Integrated sensor and automation technologies used in smart buildings are helping bring modern conveniences to workers and residents.
It’s a scenario straight out of the opening scene in a Black Mirror episode: An employee grabs her briefcase off the counter and gets in her car. After navigating traffic on the thruway, an alert on her phone directs her to the closest available parking spot at the office.
Facial recognition technology lets her into the building without a badge. She picks up her pre-ordered coffee off the bar and sees the alert on her phone indicating her meeting is in conference room A. It’s always cold in there, but since the room knows who will be attending, it preemptively warms the space to a comfortable temperature.
“A smart building responds to the tenant’s needs in the context of her environment,” explained Sunita Shenoy, Director of Products at Intel. “The building adjusts the air conditioning, heating and lighting, and is connected to community areas and external spaces like parking garages to help the person productively get through the day.”
Under construction, Intel Israel’s smart office building will do everything from upload relevant documents and manage the tech devices in the meeting rooms to know how long the cafeteria line is and share the dish du jour.
Smart buildings can save energy costs, because there’s no risk of occupants leaving the lights on when they leave for a long weekend or an overactive air conditioning unit blasting cold air in February.
“In a traditional building, a landlord might not find out about a water leakage in the basement until 10 days later. Then it’s a costly fix,” Shenoy explained. “If they had a smart building, the mechanism would alert the landlord that the water piping is getting old, allowing the landlord to fix the equipment before a problem occurs.”
Smart buildings benefit tenets, building managers and the environment, but managing the intricate system is no easy task. The million-dollar question is quickly becoming: Who manages a building that manages itself?
“This is something that’s in evolution now,” explained Christine Boles, Director of Smart Building Solutions at Intel, saying that, in the past, general contractors and HVAC experts have dealt with systems-related problems.
But as these systems become increasingly technologically advanced, building managers will have to find new contractors with more tech-based skill sets.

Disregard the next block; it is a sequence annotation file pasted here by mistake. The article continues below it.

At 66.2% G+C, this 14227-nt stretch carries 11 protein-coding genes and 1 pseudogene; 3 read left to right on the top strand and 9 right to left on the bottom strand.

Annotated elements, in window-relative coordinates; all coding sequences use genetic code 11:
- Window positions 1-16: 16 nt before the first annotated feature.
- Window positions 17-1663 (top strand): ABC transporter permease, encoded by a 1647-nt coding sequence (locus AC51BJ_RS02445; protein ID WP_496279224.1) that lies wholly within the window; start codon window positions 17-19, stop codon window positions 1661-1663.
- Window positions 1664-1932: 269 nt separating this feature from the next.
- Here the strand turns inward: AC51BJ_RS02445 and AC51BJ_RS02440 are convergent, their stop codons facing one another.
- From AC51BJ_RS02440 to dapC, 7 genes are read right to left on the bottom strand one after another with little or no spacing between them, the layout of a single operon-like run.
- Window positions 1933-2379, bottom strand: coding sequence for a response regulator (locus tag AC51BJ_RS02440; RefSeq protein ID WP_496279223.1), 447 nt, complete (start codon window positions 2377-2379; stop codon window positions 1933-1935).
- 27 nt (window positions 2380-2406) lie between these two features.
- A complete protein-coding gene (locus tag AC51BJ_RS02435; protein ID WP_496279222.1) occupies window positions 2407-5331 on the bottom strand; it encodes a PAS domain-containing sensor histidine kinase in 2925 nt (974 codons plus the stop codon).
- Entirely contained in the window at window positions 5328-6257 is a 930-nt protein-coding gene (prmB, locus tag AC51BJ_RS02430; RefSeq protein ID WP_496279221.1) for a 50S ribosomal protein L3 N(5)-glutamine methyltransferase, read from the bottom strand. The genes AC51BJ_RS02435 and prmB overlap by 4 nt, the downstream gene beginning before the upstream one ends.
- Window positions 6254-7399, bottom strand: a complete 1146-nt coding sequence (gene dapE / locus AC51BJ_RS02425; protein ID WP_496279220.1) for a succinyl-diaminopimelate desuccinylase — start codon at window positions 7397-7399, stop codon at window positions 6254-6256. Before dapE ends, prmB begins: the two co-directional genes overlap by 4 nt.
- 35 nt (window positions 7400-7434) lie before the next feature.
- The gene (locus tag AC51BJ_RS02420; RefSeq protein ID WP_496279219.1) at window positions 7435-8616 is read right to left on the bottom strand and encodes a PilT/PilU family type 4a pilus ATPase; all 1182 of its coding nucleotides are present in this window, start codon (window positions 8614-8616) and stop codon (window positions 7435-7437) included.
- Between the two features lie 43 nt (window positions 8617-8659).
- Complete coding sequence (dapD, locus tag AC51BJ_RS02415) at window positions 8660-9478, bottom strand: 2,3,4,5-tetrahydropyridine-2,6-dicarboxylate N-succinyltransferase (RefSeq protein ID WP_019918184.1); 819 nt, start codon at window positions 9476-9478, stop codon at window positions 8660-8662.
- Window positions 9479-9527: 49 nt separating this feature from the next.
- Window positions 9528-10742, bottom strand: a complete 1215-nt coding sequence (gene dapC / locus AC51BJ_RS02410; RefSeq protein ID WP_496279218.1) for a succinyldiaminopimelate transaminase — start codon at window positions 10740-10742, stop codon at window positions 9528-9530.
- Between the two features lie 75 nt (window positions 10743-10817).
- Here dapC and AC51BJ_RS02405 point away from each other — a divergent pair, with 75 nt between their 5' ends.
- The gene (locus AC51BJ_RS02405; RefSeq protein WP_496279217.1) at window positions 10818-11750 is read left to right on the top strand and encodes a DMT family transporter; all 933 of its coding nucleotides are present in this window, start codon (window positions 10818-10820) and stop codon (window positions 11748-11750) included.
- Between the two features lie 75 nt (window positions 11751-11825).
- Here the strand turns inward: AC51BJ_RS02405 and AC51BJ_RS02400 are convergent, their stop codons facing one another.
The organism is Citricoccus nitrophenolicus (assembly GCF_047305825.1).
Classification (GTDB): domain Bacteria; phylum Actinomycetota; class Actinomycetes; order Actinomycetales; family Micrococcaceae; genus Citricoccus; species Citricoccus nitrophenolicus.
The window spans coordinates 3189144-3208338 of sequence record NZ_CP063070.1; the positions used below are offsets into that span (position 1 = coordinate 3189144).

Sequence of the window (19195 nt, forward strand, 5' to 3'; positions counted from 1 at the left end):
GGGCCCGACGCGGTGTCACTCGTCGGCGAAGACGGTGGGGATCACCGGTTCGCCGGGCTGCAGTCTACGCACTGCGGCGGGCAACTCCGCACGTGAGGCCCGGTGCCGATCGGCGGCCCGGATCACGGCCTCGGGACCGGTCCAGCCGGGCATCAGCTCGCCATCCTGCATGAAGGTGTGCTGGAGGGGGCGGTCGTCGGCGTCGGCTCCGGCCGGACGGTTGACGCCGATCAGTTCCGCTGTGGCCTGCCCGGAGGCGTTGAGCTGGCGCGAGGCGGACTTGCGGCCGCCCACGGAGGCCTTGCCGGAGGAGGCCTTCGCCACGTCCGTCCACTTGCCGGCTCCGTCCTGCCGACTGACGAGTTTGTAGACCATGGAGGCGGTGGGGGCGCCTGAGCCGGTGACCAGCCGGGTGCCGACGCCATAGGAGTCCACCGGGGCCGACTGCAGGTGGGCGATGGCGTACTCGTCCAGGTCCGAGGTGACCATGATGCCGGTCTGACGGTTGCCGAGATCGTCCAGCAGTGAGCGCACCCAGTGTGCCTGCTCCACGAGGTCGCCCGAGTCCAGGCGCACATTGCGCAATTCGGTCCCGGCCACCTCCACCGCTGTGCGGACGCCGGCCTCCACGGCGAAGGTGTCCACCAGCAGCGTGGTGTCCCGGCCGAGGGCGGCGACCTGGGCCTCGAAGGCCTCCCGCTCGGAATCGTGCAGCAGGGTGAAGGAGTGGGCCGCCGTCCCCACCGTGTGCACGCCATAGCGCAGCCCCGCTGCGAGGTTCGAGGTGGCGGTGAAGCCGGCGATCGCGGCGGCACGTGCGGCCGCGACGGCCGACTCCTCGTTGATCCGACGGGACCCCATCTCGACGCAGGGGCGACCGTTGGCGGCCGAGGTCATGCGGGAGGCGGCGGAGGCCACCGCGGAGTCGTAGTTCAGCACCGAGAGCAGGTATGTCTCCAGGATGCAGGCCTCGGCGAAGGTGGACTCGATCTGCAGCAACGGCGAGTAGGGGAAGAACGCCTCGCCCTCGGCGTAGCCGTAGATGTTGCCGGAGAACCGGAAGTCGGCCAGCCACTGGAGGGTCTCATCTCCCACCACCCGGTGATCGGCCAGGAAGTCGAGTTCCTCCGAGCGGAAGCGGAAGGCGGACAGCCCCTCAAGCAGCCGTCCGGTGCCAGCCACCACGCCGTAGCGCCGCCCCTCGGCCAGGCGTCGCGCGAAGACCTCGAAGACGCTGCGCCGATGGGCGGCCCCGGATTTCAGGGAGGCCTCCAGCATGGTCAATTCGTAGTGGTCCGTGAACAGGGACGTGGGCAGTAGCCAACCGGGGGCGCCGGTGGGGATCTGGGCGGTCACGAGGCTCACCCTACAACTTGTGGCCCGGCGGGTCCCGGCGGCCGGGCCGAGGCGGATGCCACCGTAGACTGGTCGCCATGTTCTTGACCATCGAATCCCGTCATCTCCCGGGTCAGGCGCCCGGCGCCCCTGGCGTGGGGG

“There are places where the builders aren’t approaching it with the tech in mind,” Boles said. “It’s important to think about how the tech interacts with people, and how it helps the space and is a part of the space.”
Older buildings can still benefit from IoT upgrades. Boles said there’s a market coalescing where facility managers bring in systems that can connect to the current lighting, HVAC and internal structures.
“There are a bunch of existing buildings, and the owners aren’t going to rip out the existing systems,” she said. “They are going to bring in something new. They are looking for how to add or supplement the existing environment to help them achieve some of these goals.”
Some facility managers are making changes slowly. Rigoberto Lopez, Corporate Services IoT Project Manager for Intel, said some building managers are still transitioning from florescent lights to energy-efficient LEDs. The next step will be to eventually begin to introduce smart controls to further cut costs.
One company that’s helping to transform existing spaces into smart ones is Comfy. The occupant-facing app connects to existing building management systems (via a gateway device that includes an Intel Snappy Ubunto Core). For the first-time, individual occupants can “talk” to building systems and immediately customize conditions in their personal spaces.
With Comfy, occupants can easily warm or cool their spaces without needing to submit a ticket to the facilities team — and play the waiting game, explains Anna Lui, the company’s integrated marketing manager. Occupants can simply press a button in the Comfy app to adjust the temperature.
“Over time, Comfy is also gathering the tens of thousands of requests that people are making through the app and looking for usage trends,” Lui said. “Based off these trends, Comfy is automatically fine-tuning settings for specific parts of the building, teaching the building to create ideal conditions based on people’s preferences.”
Intel’s Building Management Platform enables solution providers to bring their smart building services to market more quickly.
The technological part of the transition, however, might be the easy part.
“You need to change to how occupants use the building,” Lopez said. “Connect people to the building and give them a means for feedback. If you put in a smart conference room, you want to make sure people say, ‘this is great’ not ‘why do we have this?’ Create a positive feedback loop, otherwise people won’t use these systems.”
A means to avoid circling the parking lot in search of an open space and a conference room that doesn’t require a winter coat, however, are likely to win people over.